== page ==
Missouri Divorce Basics
If you’re headed for a divorce, you are likely unsure about what the future holds. Understanding the laws here in Missouri can help you prepare for the divorce itself, as well as life after divorce. Here are some basic things you need to know.
Obviously, marital property and debt is going to have to be divided up. In Missouri, the goal is a fair split of assets, including retirement accounts and the like– although not necessarily an even split. The process is pretty cut and dry: the court will determine which assets are not designated as part of the property to be divided, known as separate property (generally what was owned by each individual prior to the marriage or inherited by one party during the marriage). It will designate a fair value on any marital property,(that which was obtained during the marriage) and will try to figure out a reasonable way to divide the value of those marital assets. Factors included in the deliberation over what is a fair settlement include:
- The circumstances of each party post-divorce;
- The best arrangements for the family home when children are involved;
- The behavior of each party during the marriage;
- The impacts of financial payments or awards on taxes;
- Other issues relevant to the situation.
Custody determinations are always made based on the best interests of the children. Physical custody relates to the living arrangements of minor children, while legal custody designates the ability to make core decisions—such as those related to health, education, and religion, to name a few– related to minor children. It is not uncommon for one parent to be awarded physical custody even though legal custody is shared equally. Visitation for the non-custodial parent is specific to each individual case. The parties are required to submit a parenting plan proposing the parameters of visitation. Sometimes one parent may have a history of violence or substance abuse, or other issues that could signal harm to the children. The court may order supervised visitation, or no visitation at all, in such situations. In limited circumstances, grandparents may be awarded visitation rights as well.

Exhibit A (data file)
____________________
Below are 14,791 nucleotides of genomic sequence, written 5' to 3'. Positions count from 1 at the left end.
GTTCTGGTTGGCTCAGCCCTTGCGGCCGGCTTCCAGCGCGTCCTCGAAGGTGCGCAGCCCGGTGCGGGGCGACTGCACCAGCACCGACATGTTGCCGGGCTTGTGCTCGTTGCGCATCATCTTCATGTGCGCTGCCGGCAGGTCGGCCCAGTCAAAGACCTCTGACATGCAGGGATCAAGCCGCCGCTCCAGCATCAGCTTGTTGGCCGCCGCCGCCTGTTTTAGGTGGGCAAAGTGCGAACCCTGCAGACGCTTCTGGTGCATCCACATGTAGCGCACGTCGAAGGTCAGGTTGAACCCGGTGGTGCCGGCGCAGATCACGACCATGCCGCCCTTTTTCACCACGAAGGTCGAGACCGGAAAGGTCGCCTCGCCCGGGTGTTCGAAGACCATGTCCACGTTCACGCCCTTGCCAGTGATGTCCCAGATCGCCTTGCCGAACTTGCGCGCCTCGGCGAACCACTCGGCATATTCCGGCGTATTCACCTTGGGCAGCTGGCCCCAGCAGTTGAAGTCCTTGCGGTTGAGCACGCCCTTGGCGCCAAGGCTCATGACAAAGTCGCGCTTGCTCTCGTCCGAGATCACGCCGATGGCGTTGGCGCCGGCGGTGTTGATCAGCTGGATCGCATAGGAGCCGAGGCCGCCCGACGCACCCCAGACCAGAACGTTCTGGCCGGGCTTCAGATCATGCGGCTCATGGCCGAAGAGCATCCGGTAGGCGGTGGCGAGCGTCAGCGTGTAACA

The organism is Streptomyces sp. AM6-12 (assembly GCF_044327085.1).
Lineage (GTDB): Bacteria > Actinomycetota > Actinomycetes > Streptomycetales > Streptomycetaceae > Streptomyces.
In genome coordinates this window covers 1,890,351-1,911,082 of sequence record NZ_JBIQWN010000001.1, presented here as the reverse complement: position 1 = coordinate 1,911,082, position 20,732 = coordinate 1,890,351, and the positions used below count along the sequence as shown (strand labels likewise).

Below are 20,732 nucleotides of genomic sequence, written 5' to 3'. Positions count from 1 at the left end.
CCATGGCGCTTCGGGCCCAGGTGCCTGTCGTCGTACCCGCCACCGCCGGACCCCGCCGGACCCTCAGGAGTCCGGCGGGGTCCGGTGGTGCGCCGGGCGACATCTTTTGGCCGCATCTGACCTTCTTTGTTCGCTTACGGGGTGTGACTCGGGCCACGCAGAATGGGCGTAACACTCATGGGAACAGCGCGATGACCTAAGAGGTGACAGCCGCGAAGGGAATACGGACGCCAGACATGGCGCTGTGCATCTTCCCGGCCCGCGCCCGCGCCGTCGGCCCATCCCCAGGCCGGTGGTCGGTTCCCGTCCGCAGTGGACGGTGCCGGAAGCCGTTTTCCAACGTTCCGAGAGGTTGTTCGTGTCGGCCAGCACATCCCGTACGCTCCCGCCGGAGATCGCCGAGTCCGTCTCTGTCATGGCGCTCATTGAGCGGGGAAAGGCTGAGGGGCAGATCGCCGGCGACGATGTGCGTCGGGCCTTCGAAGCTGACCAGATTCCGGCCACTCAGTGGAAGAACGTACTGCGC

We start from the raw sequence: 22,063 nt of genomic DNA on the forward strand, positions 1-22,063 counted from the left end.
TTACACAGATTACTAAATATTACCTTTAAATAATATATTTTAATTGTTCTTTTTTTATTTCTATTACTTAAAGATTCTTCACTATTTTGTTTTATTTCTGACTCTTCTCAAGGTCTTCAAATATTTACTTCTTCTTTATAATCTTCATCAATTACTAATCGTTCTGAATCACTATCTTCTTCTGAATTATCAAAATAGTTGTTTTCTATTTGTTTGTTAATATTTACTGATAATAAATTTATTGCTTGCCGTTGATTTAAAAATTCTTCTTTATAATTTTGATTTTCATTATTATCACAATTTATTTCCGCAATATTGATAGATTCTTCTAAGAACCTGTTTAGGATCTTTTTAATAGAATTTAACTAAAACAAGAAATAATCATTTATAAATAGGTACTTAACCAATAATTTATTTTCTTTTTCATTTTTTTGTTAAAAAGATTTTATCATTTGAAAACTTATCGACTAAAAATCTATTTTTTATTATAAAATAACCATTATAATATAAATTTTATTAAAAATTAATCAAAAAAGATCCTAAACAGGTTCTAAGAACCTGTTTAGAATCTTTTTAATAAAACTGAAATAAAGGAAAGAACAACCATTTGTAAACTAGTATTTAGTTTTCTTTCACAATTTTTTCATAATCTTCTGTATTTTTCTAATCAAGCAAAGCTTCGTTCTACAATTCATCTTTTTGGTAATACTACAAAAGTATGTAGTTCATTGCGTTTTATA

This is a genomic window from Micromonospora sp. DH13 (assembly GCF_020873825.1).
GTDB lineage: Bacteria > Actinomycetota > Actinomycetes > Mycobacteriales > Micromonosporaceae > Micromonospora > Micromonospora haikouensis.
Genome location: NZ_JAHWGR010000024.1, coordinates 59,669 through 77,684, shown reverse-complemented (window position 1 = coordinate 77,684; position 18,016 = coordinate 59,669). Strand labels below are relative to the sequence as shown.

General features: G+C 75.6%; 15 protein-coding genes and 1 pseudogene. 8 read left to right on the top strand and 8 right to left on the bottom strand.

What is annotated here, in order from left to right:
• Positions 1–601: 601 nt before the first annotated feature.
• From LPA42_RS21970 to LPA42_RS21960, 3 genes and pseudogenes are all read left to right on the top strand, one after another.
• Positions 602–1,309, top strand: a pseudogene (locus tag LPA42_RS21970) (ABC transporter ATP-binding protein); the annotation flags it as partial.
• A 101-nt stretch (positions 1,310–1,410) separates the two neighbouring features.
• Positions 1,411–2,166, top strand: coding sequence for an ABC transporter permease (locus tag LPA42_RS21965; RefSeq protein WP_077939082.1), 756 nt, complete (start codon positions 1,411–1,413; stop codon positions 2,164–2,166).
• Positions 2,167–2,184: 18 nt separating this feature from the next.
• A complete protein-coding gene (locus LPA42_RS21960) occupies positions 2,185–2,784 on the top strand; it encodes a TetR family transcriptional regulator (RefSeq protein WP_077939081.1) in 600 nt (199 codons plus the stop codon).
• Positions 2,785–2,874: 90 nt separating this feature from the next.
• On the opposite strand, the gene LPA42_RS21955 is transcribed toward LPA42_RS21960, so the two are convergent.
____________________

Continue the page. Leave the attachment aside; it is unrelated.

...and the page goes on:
Child and/or Spousal Support
Child support is determined based on each partner’s income and how that plays out according to a schedule of payment guidelines. Spousal support—commonly referred to as alimony—is based on a number of factors, from earnings to the length of marriage, contributions of each spouse to the family (including non-economic contributions) and the skills/education of each individual. In Missouri, the conduct of each individual during the marriage can also impact support.
Getting it Right
These issues can be emotionally draining, not to mention complex. That’s why having an experienced Springfield divorce attorney advocating for the best possible outcomes for you is essential going forward. At Courtney & Mills, we are committed to making your divorce as smooth as possible, and life after divorce as satisfying as possible. Schedule a confidential consultation in our office today.